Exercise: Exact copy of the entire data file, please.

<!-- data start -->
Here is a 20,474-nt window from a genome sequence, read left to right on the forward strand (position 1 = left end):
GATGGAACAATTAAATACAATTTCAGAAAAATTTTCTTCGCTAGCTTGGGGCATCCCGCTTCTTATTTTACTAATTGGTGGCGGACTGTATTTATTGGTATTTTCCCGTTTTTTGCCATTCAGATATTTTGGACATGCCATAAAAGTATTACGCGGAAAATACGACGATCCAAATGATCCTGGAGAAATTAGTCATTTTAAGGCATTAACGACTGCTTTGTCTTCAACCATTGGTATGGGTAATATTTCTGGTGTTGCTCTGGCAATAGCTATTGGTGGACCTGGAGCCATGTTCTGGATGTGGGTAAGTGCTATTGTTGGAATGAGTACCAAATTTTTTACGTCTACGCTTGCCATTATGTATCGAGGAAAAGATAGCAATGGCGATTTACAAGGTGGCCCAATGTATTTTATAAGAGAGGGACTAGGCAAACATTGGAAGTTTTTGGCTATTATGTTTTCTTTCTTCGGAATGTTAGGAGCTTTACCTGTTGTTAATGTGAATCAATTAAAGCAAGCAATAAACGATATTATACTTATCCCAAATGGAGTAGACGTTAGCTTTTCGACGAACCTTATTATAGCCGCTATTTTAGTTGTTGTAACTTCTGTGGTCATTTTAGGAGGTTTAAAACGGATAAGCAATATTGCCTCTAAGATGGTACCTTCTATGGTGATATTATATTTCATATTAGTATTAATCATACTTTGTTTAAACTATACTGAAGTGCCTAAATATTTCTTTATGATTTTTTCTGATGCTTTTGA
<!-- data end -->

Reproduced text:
Here is a 20,474-nt window from a genome sequence, read left to right on the forward strand (position 1 = left end):
GATGGAACAATTAAATACAATTTCAGAAAAATTTTCTTCGCTAGCTTGGGGCATCCCGCTTCTTATTTTACTAATTGGTGGCGGACTGTATTTATTGGTATTTTCCCGTTTTTTGCCATTCAGATATTTTGGACATGCCATAAAAGTATTACGCGGAAAATACGACGATCCAAATGATCCTGGAGAAATTAGTCATTTTAAGGCATTAACGACTGCTTTGTCTTCAACCATTGGTATGGGTAATATTTCTGGTGTTGCTCTGGCAATAGCTATTGGTGGACCTGGAGCCATGTTCTGGATGTGGGTAAGTGCTATTGTTGGAATGAGTACCAAATTTTTTACGTCTACGCTTGCCATTATGTATCGAGGAAAAGATAGCAATGGCGATTTACAAGGTGGCCCAATGTATTTTATAAGAGAGGGACTAGGCAAACATTGGAAGTTTTTGGCTATTATGTTTTCTTTCTTCGGAATGTTAGGAGCTTTACCTGTTGTTAATGTGAATCAATTAAAGCAAGCAATAAACGATATTATACTTATCCCAAATGGAGTAGACGTTAGCTTTTCGACGAACCTTATTATAGCCGCTATTTTAGTTGTTGTAACTTCTGTGGTCATTTTAGGAGGTTTAAAACGGATAAGCAATATTGCCTCTAAGATGGTACCTTCTATGGTGATATTATATTTCATATTAGTATTAATCATACTTTGTTTAAACTATACTGAAGTGCCTAAATATTTCTTTATGATTTTTTCTGATGCTTTTGA